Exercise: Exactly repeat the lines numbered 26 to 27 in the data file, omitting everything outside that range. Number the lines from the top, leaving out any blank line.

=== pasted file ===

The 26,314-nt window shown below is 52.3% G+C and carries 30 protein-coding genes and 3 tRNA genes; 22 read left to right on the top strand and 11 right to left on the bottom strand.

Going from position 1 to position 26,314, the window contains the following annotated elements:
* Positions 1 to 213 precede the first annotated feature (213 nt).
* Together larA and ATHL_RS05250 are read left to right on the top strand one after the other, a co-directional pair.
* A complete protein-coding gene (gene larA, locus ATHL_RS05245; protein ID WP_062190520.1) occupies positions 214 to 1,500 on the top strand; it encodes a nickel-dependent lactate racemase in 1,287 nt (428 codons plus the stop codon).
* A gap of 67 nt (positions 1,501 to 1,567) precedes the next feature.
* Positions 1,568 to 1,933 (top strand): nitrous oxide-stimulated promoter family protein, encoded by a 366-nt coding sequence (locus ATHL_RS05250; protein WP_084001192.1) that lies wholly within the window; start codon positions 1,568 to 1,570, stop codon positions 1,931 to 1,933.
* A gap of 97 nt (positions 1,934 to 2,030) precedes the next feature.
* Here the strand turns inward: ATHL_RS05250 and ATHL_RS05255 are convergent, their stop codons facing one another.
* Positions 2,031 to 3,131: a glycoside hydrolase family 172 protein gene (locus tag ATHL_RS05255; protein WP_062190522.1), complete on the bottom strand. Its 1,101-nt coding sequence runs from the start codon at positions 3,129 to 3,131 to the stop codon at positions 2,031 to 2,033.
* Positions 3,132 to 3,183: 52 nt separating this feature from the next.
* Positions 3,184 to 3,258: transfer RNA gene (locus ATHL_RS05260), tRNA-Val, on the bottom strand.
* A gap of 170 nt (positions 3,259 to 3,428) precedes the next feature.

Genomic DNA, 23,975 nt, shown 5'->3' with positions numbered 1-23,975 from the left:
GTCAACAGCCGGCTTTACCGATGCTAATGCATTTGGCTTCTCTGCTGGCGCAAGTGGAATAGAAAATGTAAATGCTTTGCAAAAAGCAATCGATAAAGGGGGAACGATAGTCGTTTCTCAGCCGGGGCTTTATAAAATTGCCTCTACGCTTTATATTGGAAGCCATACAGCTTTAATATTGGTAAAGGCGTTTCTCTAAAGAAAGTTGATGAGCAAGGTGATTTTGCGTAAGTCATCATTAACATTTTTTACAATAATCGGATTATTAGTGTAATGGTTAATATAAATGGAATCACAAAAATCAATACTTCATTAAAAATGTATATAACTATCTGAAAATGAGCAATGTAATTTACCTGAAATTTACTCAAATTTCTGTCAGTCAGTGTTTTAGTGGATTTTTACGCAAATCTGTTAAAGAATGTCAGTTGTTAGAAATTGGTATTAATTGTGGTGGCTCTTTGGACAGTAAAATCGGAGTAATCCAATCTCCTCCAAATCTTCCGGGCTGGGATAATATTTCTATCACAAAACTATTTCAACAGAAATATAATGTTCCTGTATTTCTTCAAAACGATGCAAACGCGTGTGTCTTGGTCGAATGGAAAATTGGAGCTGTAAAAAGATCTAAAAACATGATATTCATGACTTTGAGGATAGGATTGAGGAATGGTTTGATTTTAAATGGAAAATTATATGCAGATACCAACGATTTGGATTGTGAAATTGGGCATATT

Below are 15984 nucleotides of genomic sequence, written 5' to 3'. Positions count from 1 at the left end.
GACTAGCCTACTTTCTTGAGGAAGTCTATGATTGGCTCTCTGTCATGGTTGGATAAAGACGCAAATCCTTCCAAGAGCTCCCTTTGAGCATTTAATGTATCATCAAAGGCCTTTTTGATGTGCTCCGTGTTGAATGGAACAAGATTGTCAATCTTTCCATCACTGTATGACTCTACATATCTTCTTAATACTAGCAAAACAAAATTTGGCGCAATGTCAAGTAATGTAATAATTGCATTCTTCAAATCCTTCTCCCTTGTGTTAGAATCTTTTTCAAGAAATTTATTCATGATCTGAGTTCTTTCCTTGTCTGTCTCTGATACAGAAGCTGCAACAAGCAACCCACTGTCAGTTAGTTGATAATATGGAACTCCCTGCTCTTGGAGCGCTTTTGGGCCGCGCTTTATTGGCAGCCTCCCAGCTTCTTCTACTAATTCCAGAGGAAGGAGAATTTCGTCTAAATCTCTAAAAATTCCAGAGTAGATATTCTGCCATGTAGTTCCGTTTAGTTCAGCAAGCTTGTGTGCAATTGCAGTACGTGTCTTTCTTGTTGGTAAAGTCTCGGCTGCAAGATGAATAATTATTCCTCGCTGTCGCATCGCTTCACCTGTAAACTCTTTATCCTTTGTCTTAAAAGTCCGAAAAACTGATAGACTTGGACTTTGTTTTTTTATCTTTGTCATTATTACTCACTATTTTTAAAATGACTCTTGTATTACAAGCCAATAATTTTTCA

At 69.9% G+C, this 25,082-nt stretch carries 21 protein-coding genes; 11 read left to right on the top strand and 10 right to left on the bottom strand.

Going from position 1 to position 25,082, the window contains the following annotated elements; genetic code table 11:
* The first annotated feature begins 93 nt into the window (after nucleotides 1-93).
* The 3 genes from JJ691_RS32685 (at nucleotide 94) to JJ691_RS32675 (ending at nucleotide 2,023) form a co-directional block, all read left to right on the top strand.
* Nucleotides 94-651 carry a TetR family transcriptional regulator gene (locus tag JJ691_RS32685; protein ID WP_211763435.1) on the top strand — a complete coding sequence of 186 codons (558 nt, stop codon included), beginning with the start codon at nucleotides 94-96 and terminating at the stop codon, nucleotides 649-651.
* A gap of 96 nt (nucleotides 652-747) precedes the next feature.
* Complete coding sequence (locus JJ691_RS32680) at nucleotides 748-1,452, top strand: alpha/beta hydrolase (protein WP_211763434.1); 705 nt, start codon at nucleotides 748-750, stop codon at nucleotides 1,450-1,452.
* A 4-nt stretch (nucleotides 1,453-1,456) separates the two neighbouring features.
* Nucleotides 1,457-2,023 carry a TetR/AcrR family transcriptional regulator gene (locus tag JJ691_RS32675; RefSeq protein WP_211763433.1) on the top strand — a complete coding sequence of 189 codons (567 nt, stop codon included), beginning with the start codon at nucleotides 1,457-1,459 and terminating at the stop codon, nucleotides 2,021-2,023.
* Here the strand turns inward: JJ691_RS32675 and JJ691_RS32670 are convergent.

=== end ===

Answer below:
* Nucleotides 1,457-2,023 carry a TetR/AcrR family transcriptional regulator gene (locus tag JJ691_RS32675; RefSeq protein WP_211763433.1) on the top strand — a complete coding sequence of 189 codons (567 nt, stop codon included), beginning with the start codon at nucleotides 1,457-1,459 and terminating at the stop codon, nucleotides 2,021-2,023.
* Here the strand turns inward: JJ691_RS32675 and JJ691_RS32670 are convergent.